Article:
Law and public safety programs are a core part of what we do together through government; they help us make our communities safer and more secure, enforce contracts and settle property disputes, and protect our many rights and liberties. These programs include the court system and indigent defense, prosecutors, state prisons and county sheriff's departments, probation and parole functions, as well as the state police, military division, fire safety services and other safety inspection services.
Taken as a whole, the House FY 2014 budget leaves funding for Law & Public Safety (L&PS) accounts essentially unchanged from the current FY 2013 level of $2.45 billion.1 (When cost-growth due to inflation is taken into account, however, this funding level will represent a modest decrease from FY 13 levels.) The House budget provides $43.8 million (or 1.8 percent) less than the Governor does in his FY2014 proposal. These overall figures, however, mask more significant differences in the amounts appropriated by the House for different programs within L&PS, as well as more notable differences between the House and the Governor's proposals.
Indigent defense accounts see the largest cuts of all the L&PS programs in the House budget. Relative to current FY 13 funding levels, these accounts together see a loss of $29.7 million or 15.5 percent (see chart below and table on following page). It is worth noting, however, that in past years these accounts often have received mid-year, supplemental appropriations as it becomes clear that the initial appropriation will not cover the costs of providing constitutionally mandated legal services for indigent persons. Given the depth of the cuts to these line-items in the House budget, it therefore is possible that significant additional funds will be required for these accounts during FY 2014.
Meanwhile, reform efforts begun in FY 12 to shift indigent defense funding toward public defenders and away from private attorneys are continued in both the House and Governor's FY 14 proposals (See a more detailed discussion of these reforms in the Budget Monitor for the FY 13 Budget. The House rejected a proposal contained in the House Ways and Means Budget to create an oversight committee that would administer a pilot project, awarding through competitive contract bidding "25 percent of new district court cases in Middlesex County that are otherwise served by private bar advocates, to qualified attorneys with private or non-profit entities on a capped fee basis."2 Presumably, the goal was to develop a lower cost model for the portion of indigent defense that is performed by private attorneys rather than by the growing number of public defenders.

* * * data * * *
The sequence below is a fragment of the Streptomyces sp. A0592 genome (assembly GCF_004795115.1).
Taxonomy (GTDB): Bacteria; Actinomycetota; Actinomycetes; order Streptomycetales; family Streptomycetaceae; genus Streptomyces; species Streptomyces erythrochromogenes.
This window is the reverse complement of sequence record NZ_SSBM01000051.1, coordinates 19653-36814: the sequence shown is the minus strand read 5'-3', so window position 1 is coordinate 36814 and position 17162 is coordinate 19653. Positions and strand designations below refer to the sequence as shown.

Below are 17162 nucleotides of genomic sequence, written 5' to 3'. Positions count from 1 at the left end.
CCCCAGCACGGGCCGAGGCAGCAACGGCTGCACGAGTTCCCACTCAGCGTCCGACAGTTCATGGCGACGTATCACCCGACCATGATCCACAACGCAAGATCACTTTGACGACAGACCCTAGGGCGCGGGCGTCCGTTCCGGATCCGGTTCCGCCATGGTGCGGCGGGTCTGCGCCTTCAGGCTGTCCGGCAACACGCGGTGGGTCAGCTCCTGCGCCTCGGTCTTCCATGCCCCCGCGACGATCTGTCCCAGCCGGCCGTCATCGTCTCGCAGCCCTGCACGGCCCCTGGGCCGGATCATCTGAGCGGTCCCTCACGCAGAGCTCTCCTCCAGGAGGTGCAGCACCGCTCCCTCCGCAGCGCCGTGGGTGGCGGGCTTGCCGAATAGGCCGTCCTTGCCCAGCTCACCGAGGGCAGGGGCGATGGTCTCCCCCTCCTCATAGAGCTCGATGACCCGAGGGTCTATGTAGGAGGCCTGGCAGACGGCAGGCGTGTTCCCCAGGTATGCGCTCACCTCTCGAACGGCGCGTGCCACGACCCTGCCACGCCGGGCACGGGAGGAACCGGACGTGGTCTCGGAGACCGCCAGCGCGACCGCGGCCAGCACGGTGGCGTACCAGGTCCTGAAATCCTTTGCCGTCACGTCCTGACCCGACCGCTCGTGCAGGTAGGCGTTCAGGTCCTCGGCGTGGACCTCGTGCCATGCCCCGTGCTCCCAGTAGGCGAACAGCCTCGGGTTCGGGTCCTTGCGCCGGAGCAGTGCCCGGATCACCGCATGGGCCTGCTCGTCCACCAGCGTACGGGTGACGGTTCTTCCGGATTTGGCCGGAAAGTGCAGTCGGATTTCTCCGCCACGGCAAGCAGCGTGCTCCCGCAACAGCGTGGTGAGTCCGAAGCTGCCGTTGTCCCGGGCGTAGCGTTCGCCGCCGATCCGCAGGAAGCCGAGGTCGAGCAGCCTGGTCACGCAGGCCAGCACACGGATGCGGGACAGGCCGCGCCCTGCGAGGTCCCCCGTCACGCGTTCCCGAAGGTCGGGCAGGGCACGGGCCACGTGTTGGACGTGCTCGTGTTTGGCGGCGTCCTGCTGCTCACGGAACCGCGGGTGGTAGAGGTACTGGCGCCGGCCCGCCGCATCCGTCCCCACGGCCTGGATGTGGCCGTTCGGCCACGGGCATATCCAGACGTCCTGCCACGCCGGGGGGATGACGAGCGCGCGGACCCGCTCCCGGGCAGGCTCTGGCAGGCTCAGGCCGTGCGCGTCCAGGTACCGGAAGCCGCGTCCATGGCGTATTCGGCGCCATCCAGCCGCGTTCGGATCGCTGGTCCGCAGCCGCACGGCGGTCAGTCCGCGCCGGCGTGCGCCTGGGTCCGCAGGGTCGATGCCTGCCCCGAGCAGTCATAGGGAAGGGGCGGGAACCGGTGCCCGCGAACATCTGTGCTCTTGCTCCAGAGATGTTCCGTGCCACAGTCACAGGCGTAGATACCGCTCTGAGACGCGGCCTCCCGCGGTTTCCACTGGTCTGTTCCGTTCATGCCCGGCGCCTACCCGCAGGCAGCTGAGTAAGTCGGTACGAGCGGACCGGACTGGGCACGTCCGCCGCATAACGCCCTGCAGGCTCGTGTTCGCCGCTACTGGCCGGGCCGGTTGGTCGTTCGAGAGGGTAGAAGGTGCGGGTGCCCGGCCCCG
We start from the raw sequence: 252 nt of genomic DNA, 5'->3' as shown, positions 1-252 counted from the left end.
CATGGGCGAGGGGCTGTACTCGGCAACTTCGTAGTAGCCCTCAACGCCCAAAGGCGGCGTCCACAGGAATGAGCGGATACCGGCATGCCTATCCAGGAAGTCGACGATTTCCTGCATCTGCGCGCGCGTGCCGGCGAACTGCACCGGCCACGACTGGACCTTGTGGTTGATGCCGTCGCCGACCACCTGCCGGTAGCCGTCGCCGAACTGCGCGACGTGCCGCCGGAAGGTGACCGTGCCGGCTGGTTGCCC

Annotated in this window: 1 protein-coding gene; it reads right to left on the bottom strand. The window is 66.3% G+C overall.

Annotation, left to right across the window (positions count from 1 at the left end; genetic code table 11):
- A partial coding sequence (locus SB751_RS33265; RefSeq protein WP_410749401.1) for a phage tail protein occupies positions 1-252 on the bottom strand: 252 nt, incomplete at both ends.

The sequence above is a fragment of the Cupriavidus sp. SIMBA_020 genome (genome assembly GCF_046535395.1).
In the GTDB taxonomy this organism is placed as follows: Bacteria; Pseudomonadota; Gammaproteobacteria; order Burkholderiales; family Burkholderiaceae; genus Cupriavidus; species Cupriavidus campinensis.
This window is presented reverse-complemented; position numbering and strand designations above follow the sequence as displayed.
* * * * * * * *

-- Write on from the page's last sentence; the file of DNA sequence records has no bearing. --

Beyond indigent defense, other accounts that see large cuts in the House budget include the Shannon Grant Program, funded at $4.5 million (with $2.5 million of that total added during floor debate). This total represents a cut of close to $1.8 million or almost 30 percent from current FY 2013 funding levels of $6.3 million. Notably, however, mid-year changes in funding - both increases and cuts - have occurred occasionally in this line item account during the last several fiscal years. Shannon Grants help fund anti-gang and youth violence prevention efforts undertaken by law enforcement, community-based organizations, and government agencies in communities throughout the Commonwealth. The Department of Fire Services Administration, meanwhile, is funded at $17.4 million (after gaining $2.3 million during floor debate). This total represents a cut of $1.1 million or about 6 percent from current FY13 funding levels. The Department of Fire Services Administration coordinates "training, education, prevention, investigation, and emergency response" efforts related to fire safety throughout the Commonwealth.3
While the House budget cuts funding for indigent criminal defense, Shannon Grants and other programs, it increases funding for the Massachusetts Legal Assistance Corporation (MLAC). MLAC provides legal assistance (including information, advice and representation) to low-income people with serious, non-criminal legal problems. The House budget provides $13.0 million, $2.0 million of which was added to the House Ways and Means proposal during floor debate. This total is up from current FY 13 funding levels of $12.0 million, but still well below the $15.5 million provided in the Governor's budget.